Swytch bike review: Is this ebike conversion kit worth the money?
Pros: Makes light work of long commutes Reasonably simple to install No permanent changes to bike Great for those with injuries that might get in the way of cycling regularly Light weight construction means your bike isn’t unmanageable if the battery runs out
I had such good intentions when I bought my bike. I was going to cycle into work every day, saving me money on the bus fare and getting exercise at the same time. But then I tried the journey, and often ended up arriving sweaty and out of breath – a victim of Bristol’s many hills.
In comes the Swytch eBike Conversion kit, and now I have a bit of extra electrical assistance to help me with the tricky parts. My bike is getting out and about more than ever before. Swytch advertises itself as the world’s smallest and lightest ebike conversion kit, and says that it works on almost any bike. You can turn your bike electric whether it’s a mud-covered mountain bike, a retro step-through like mine, or even a penny farthing.
The kit is compatible with all gear types and all rim and disc brakes, but it won’t work with thru-axle bikes. If you’re not sure whether your bike is compatible, or what size of wheel to order, the Swytch customer service team can take you through it. While the Universal kit will work for most standard cycles, the Brompton kit is designed specifically for folding bikes.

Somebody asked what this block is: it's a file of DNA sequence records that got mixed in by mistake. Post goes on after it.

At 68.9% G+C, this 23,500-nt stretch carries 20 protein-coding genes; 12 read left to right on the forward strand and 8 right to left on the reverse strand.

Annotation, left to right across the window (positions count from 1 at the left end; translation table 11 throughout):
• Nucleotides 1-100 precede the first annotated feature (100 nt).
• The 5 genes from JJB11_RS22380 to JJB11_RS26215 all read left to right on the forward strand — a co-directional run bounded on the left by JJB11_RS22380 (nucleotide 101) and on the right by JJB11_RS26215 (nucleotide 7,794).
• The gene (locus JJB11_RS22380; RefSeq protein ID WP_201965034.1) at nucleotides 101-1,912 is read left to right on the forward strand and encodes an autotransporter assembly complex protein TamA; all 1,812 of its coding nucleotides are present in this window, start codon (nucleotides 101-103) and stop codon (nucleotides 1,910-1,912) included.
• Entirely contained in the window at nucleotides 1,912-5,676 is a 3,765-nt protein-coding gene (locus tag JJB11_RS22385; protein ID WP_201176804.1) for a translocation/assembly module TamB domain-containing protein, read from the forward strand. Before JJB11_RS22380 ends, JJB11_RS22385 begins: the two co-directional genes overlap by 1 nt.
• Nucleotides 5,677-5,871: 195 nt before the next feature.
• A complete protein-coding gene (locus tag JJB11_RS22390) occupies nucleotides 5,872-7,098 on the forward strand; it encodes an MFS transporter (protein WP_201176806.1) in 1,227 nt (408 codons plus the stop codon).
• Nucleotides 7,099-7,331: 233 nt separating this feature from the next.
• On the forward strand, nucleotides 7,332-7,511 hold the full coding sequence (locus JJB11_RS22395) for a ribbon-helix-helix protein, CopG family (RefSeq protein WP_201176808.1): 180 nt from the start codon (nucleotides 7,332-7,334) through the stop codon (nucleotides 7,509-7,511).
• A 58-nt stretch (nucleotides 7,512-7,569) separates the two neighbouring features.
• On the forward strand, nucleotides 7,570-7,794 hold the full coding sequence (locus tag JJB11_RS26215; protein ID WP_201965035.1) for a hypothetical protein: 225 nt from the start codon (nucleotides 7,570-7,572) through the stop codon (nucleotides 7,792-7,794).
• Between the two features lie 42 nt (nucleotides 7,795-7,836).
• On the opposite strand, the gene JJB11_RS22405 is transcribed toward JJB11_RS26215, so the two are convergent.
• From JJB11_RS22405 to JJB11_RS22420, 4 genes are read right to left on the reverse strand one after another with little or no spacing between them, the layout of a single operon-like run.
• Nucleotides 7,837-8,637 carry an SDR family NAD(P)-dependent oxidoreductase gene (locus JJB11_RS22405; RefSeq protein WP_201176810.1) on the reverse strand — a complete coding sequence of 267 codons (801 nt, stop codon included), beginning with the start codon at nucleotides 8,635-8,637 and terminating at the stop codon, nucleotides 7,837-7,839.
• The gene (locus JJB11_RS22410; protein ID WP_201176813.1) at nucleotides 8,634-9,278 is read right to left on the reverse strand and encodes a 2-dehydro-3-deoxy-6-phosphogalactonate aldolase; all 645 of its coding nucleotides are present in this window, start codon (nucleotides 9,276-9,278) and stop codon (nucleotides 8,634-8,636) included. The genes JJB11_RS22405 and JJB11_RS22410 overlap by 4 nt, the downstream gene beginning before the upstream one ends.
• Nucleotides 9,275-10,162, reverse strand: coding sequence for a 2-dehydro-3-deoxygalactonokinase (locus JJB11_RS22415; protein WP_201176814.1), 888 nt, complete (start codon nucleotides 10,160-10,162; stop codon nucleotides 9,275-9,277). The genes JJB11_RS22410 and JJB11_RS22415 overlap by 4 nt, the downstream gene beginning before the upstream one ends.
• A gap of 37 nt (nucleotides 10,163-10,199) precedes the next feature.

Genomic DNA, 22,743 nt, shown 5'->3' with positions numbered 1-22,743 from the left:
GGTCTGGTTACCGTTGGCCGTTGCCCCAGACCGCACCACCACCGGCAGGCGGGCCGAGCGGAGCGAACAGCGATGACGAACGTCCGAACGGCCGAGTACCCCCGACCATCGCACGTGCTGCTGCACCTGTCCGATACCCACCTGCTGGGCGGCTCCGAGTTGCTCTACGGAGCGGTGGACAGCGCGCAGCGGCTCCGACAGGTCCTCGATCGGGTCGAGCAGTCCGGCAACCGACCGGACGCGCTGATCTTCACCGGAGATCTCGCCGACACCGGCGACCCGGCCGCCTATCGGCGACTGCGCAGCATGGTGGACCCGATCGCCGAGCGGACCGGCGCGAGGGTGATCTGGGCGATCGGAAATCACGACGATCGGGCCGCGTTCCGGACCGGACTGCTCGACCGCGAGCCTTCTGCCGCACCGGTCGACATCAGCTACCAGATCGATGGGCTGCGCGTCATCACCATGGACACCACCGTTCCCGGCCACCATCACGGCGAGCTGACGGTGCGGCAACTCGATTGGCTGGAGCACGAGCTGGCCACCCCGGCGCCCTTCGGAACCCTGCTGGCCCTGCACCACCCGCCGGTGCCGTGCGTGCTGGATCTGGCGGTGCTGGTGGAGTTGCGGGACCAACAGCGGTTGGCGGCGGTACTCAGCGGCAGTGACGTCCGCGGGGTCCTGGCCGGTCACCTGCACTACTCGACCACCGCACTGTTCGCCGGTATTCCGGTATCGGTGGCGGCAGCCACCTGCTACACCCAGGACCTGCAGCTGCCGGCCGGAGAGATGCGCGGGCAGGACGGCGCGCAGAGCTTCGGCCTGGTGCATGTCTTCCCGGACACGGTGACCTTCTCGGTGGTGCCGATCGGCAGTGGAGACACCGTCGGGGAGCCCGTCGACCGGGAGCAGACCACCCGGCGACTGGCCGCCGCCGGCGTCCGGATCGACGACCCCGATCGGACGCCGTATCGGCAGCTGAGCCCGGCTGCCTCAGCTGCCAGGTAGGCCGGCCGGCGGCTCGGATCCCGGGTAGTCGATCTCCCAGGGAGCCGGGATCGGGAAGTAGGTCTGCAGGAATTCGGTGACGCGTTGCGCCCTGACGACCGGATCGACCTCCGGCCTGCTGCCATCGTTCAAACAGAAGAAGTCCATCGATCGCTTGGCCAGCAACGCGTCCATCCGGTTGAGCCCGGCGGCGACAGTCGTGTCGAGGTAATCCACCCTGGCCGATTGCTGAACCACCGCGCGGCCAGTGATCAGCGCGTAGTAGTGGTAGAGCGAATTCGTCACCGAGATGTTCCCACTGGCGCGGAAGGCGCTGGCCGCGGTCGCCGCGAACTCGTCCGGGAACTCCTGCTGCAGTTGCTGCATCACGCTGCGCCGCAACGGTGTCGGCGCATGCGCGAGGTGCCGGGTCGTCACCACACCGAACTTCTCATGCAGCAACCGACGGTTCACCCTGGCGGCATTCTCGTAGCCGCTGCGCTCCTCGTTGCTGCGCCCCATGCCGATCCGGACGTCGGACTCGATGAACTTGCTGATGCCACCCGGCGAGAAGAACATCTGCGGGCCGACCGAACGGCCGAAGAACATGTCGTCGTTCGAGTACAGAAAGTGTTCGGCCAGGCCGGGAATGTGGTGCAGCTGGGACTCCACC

Installing the conversion kit
The Swytch kit is fairly simple, made up of a few pieces. There’s a replacement front wheel which contains the motor, a power pack with a bracket to mount it to your handlebars, and a pedal sensor. You can pay extra for add-ons such as a brake sensor, which disconnects the motor as soon as you start to brake, and a throttle (though this isn’t road-legal in the UK). The power pack comes in two tiers: Eco, which has a range of 35km, and Pro, which can go as far as 50km. Both have a power of 250W and are limited to 15mph in the UK. The kit adds a total weight of 3kg to the bike, between the power pack and the motor in the front wheel. For the Universal kit, the Eco model comes in at £999, and Pro costs £1,250. Converting my bike was relatively straight-forward, and with the help of a friend with a bit more experience in bike maintenance, we managed it in a little over an hour. I was pleased to see that none of the changes are permanent – I could return it to a push bike if I decided the electric life wasn’t for me. That said, the kit adds so little weight that I’d be more likely just to cycle with the power pack switched off than go to the effort of changing over the front wheel again. If you know what to look for, it’s clear that my bike has been altered. The big black box between the handlebars is immediately recognisable, and I spotted a couple of others with a Swytch out and about. And, of course, the motor in the front wheel isn’t particularly subtle. But since it doesn’t have the chunky frame I’ve come to associate with a typical ebike, it’s not completely obvious that my bike is electric.